Mozilla Firefox starting in a Firejail sandbox.

Mozilla Firefox starting in a Firejail sandbox.

Firejail is a SUID security sandbox program that reduces the risk of security breaches by restricting the running environment of untrusted applications using Linux namespaces and seccomp-bpf. It allows a process and all its descendants to have their own private view of the globally shared kernel resources, such as the network stack, process table, mount table.

Firejail can sandbox any type of processes: servers, graphical applications, and even user login sessions. Written in C with virtually no dependencies, it should work on any Linux computer with a 3.x kernel version.



logo-sml Source Code Archive.
download-deb 64-bit DEB Package for Debian, Ubuntu, Linux Mint.
download-rpm 64-bit RPM Package for Fedora, openSUSE, Centos 7, RHEL 7.
download-arch Arch Linux package in AUR.
download-slackware Slackware Linux package on


February 2015 – first release candidate for version 0.9.22 (more).

February 2015 – version 0.9.20 released. This release fixes a number of bugs reported by users, and brings in several new features: Linux control group support, CPU affinity, Opera web browser and VLC media player support, and monitoring enhancements. A description of the new features is provided in our Release Announcement.
Release Notes

December 2014 – version 0.9.18 released. This release brings in support for transmission-gtk and transmissin-qt BitTorrent clients, support for tracing system, setuid, setgid, setfsuid, setfsgid, setreuid, setregid, setresuid, setresguid system calls and a number of bugfixes.
Release Notes

November 2014 – version 0.9.16 released. It includes a number of bugfixes, support for configurable private home directories, configurable user shell, and Dropbox support. Note: Linux capabilities and seccomp filters are enabled by default for Firefox, Mirodi, Evince and Dropbox. If you run into problems, please let us know!
Release Notes

October 2014 – version 0.9.14 released. This release brings in support for user-defined seccomp blacklists, tracing filesystem and network accesses, bind mounts, process resource limits, monitoring ARP tables, route tables and interfaces, and a number of smaller features and bugfixes.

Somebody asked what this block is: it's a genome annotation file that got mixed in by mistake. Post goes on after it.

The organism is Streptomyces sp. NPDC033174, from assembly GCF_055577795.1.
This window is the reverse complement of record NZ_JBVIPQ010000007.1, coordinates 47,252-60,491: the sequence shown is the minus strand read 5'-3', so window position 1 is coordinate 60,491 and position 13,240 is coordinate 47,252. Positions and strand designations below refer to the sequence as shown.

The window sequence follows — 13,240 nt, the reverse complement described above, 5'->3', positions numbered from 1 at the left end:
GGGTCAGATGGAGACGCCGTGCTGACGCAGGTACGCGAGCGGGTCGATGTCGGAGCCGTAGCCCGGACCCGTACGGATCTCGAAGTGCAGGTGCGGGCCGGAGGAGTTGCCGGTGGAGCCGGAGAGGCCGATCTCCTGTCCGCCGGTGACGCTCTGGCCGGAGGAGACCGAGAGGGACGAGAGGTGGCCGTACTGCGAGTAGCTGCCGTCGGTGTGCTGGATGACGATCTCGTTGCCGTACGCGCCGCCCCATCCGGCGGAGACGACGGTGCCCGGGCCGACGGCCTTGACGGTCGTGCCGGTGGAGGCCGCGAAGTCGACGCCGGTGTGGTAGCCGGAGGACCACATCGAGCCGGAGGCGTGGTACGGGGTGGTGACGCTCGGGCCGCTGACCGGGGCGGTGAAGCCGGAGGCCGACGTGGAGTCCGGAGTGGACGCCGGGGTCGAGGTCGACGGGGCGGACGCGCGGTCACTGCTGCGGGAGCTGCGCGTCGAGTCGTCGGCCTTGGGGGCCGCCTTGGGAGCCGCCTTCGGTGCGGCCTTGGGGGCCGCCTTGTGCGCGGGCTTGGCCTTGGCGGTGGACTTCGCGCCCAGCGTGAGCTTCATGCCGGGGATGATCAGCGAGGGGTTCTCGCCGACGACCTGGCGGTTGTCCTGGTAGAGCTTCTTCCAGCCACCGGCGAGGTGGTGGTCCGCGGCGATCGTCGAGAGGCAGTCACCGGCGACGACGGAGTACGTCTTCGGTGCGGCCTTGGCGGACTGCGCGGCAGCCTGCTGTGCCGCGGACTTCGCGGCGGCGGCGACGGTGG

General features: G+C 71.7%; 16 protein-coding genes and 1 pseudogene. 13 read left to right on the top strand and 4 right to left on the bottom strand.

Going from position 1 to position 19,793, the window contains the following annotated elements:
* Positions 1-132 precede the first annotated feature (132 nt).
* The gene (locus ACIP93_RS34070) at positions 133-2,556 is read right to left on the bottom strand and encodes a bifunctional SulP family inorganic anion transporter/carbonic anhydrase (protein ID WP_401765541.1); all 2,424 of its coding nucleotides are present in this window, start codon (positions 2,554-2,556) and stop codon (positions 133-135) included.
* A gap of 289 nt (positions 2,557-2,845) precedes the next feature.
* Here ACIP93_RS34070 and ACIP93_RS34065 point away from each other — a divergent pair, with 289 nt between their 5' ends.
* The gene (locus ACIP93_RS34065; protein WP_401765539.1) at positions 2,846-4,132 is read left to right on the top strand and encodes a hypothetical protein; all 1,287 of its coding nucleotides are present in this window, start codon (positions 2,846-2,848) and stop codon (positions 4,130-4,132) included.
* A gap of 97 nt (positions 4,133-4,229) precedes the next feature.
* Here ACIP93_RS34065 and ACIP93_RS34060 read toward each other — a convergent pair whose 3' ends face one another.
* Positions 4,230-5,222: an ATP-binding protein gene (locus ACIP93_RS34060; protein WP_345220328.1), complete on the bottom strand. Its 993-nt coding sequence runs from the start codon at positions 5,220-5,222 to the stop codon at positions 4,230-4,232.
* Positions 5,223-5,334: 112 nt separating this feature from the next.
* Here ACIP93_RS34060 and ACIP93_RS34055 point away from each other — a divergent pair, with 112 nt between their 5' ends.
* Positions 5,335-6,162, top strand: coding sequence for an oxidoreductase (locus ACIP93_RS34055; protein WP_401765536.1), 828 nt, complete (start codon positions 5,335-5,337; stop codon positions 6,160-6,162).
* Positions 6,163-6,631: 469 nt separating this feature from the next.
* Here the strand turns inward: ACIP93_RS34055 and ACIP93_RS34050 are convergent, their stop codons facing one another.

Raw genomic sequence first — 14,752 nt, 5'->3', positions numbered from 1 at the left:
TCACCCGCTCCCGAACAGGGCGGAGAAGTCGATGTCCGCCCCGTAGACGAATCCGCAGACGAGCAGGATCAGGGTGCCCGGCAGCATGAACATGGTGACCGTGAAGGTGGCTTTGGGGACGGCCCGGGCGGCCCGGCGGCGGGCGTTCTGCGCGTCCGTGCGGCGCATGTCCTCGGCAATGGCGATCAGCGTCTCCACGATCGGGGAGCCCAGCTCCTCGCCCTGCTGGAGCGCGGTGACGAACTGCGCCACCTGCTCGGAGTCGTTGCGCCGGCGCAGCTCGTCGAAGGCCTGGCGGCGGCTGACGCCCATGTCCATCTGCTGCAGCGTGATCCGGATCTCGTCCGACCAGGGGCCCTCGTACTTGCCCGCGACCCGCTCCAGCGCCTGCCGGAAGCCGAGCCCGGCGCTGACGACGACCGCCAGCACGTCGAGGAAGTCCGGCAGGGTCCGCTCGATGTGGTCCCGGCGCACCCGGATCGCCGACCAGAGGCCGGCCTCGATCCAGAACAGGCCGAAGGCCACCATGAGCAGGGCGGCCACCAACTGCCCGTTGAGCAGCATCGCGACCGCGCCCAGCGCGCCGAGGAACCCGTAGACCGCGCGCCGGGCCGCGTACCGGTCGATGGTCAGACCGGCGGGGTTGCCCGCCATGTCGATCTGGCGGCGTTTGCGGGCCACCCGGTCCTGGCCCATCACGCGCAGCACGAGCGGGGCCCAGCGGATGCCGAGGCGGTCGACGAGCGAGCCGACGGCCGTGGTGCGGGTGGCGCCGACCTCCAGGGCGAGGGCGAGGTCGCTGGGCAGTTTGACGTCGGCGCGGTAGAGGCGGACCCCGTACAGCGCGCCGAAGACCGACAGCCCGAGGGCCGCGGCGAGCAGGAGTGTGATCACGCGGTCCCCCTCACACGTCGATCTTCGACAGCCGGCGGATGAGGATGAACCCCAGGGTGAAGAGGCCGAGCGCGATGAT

Release Notes



Features   Download and Installation   Usage

Manual Pages: firejail, firemon, firejail profile files




Please use the comment section on any page on this blog, or All contributions are welcome: ideas, patches, documentation, bug reports, complaints.


147 thoughts on “Firejail

  1. somePasserby

    With regards to pulseaudio segfaults mentioned above:

    Could it be so that it is related to the Skype-pulseaudio shared memory crash I described (and am still experiencing in most recent version)?

    Terrance Harris, could you try disabling shared memory for pulseaudio and see if problem persists ?

  2. Pingback: Firejail, un sandbox universal para Linux - Detrás del pingüino

  3. somePasserby

    Any news with regards to skype-pulseaudio shared-memory related crash ? (still getting the same behavior on most recent version) ?

    I don’t wanna nag or anything (but I do want to have better sound latency with jailed skype :) )

      1. somePasserby

        Lubuntu 12.04

        I have reported this bug previously (here in the comments and on sourceforge)
        Basically, if pulse is configured to use shared memory and Skype is launched within firejail, trying to do a voice call with cause a crash.

  4. vds

    Thanks a lot for releasing this application, it’s extremely useful and easy to use. I wonder if it is possible to restrict the access to /tmp and /var like the private option allows for $HOME. Thanks.

    1. netblue30 Post author

      You’re welcome. Private option also installs a new /tmp directory, similar to /home.

      To install a new temporary fs (similar to /home and /tmp above) on top of any other directory use –tmpfs option:

      $ firejail –private –tmpfs=/var

      You will get a new /home/user, new /tmp, and a new /var.


Leave a Reply

Fill in your details below or click an icon to log in: Logo

You are commenting using your account. Log Out / Change )

Twitter picture

You are commenting using your Twitter account. Log Out / Change )

Facebook photo

You are commenting using your Facebook account. Log Out / Change )

Google+ photo

You are commenting using your Google+ account. Log Out / Change )

Connecting to %s